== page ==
Friday, February 1, 2013

Infinite Jest

Infinite Jest is a novel by David Foster Wallace
by Charlie Leck

This is not a review; for I’m only 150 pages into this book. This is more an alert and a call to arms.

Have any of you read this book? If you have, are you as amazed as I am by it? Do you share my high opinion of it? Do you like the writing?

I’ve never quite posted a blog like this before, but I am so amazed by this big, big novel that I just have to wonder who all is reading it and what they are thinking.

I mean, this is a crazy book. If it weren’t so compelling and the story so mysteriously interesting, why you’d just shove it aside as a waste of time. And by mysteriously interesting, I mean that one cannot even figure out why it is so interesting as it is. A little of it is quoted below...

“In this dream, which every now and then still recurs, I am standing publicly at the baseline of a gargantuan tennis court. I’m in a competitive match, clearly: there are spectators, officials. The court is about the size of a football field, though, maybe, it seems. It’s hard to tell. But mainly the court’s complex. The lines that bound and define play are on this court as complex and convolved as a sculpture of string. There are lines going every which way, and they run oblique or meet and form relationships and boxes and rivers and tributaries and systems inside systems: lines, corners, alleys, and angles deliquesce into a blur at the horizon of the distant net. I stand there tentatively. The whole thing is almost too involved to try to take in all at once. It’s simply huge. And it’s public. A silent crowd resolves itself at what may be the court’s periphery, dressed in summer’s citrus colors, motionless and highly attentive. A battalion of linesmen stand blandly alert in their blazers and safari hats, hands folded over their slacks’ flies. High overhead, near what might be a net-post, the umpire, blue-blazered, wired for amplification in his tall high-chair, whispers Play. The crowd is a tableau, motionless and attentive. I twirl my stick in my hand and bounce a fresh yellow ball and try to figure out where in all that mess of lines I’m supposed to direct service. I can make out in the stands stage-left the white sun-umbrella of the Moms; her height raises the white umbrella above her neighbors; she sits in her small circle of shadow, hair white and legs crossed and a delicate fist upraised and tight in total unconditional support.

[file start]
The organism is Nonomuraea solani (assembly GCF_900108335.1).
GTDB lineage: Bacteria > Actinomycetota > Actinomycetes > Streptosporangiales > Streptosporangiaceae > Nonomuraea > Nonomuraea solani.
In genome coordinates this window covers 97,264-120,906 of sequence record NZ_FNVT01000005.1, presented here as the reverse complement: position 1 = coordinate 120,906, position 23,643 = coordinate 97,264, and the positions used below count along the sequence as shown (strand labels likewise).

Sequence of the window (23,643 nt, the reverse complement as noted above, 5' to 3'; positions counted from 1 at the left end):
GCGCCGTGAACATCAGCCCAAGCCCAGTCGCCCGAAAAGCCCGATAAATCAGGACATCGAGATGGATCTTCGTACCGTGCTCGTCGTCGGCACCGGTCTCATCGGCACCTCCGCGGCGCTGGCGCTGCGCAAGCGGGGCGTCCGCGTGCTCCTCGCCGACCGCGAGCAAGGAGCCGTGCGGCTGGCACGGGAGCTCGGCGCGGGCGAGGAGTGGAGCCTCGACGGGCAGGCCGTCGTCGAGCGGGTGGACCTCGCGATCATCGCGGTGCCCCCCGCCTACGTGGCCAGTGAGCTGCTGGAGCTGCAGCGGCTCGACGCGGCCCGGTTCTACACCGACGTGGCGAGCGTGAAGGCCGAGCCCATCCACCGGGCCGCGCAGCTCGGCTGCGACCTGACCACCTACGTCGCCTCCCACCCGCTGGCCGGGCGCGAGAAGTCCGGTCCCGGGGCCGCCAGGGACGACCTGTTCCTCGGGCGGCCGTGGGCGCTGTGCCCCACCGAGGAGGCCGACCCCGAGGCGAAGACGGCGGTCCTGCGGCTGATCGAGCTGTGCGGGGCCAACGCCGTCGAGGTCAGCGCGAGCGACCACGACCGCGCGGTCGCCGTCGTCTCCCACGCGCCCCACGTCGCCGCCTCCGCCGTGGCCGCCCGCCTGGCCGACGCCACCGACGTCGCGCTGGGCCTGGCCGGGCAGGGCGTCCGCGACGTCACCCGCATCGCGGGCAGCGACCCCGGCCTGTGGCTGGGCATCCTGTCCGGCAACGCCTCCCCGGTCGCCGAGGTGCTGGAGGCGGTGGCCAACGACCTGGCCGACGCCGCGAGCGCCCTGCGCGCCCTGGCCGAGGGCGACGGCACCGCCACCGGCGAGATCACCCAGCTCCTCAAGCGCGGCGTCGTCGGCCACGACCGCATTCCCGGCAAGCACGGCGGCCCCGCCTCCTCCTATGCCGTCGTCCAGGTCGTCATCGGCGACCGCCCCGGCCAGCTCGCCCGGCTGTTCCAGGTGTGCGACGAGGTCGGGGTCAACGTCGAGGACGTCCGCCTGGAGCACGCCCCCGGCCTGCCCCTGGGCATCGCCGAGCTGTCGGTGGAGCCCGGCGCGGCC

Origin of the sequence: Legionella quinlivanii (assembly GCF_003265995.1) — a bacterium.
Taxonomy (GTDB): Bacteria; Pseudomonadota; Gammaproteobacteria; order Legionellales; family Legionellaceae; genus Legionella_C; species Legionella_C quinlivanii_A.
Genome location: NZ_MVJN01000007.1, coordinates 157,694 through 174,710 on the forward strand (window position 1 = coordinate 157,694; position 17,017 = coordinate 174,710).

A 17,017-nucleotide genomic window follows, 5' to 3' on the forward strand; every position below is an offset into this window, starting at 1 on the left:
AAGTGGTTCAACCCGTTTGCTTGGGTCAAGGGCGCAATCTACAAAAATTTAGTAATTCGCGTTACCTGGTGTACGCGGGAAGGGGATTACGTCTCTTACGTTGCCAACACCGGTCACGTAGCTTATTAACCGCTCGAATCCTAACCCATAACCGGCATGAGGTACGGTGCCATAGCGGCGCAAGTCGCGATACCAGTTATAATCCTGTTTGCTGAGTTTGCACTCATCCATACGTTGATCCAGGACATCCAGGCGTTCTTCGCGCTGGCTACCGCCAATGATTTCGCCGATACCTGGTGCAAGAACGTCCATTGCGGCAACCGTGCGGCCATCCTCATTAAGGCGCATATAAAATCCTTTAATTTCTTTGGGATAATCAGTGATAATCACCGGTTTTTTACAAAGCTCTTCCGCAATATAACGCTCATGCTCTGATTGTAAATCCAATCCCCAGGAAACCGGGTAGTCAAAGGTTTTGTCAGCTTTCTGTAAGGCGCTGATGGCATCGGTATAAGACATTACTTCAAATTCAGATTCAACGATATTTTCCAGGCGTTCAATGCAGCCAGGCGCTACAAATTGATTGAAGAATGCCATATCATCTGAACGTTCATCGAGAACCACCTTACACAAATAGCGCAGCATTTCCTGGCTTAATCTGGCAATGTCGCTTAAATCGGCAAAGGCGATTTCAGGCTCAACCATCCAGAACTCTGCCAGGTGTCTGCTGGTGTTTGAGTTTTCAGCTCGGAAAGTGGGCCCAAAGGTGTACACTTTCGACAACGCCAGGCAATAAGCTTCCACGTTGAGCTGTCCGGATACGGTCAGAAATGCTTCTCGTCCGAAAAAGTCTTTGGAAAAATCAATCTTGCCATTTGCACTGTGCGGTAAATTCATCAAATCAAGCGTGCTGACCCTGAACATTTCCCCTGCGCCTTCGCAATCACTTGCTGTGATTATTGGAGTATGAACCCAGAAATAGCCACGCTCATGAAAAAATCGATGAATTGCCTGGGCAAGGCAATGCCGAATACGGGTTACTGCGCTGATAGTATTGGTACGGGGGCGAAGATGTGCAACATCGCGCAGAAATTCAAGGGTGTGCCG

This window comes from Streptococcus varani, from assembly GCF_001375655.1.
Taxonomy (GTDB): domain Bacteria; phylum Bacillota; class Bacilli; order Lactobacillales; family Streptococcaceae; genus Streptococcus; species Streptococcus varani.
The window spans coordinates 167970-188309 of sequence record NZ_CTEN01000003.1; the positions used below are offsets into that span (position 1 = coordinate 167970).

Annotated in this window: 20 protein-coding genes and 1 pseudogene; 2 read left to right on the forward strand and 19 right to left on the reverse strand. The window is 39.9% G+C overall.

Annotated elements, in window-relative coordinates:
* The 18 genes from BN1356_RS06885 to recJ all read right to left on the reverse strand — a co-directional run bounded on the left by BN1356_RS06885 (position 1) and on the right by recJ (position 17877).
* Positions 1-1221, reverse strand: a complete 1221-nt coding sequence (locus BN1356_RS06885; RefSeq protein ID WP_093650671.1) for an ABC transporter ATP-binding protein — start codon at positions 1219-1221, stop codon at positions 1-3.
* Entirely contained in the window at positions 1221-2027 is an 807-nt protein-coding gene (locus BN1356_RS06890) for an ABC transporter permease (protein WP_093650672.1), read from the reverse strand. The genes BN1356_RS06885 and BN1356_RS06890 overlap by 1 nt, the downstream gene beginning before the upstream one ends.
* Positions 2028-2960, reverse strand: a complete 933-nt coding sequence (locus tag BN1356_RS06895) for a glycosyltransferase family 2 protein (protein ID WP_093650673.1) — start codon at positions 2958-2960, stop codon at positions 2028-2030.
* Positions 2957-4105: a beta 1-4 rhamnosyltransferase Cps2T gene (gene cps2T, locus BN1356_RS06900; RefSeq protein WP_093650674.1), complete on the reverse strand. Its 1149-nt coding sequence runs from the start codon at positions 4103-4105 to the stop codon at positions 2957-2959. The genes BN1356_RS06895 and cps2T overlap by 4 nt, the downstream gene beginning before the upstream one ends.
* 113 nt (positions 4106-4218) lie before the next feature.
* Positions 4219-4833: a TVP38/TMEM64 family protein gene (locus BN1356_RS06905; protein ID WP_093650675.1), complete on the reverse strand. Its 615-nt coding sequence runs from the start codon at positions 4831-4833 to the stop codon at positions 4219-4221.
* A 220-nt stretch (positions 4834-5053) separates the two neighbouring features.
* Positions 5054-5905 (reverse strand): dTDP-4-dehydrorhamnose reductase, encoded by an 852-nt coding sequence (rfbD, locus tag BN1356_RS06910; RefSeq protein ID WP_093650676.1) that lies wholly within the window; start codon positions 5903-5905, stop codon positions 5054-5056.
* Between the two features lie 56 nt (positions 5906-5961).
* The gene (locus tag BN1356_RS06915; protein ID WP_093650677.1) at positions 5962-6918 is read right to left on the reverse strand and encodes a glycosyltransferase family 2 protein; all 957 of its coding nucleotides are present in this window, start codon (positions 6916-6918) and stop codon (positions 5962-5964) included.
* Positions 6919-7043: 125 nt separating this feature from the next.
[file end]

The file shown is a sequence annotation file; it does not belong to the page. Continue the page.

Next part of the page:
“The umpire whispers Please Play.
“We sort of play. But it’s all hypothetical, somehow. Even the ‘we’ is theory: I never get quite to see the distant opponent, for all the apparatus of the game.”
                                   [from Infinite Jest by David Foster Wallace]

There is something wild at work here – somewhat James Joyce, but more fun – J.D. Salinger, but even crazier – Elliot Rosewater, but even more complex.

In my daily journal, I wrote the other day…

Oh, my goodness, it is unusual and quite hysterical. And, I close it down after each segment’s reading with a number of questions and exclamations about its contents and what it has said to me or the greater world. Something about it compels me to return to another segment at another time and to another and to another. (The style and mystery of the book’s language is quite contagious!)
I am captivated by this book and I find myself absorbed in it while I’m reading. It is so intense in both humor and sobriety that I must occasionally pull myself away to rest. In two days, I have gotten through about 150 pages and felt moved, because I like it so much and would not ever (emphasis intended) have purchased it for myself (and that would have been a shame)

Who out there has read this book? Will you explain it to me.

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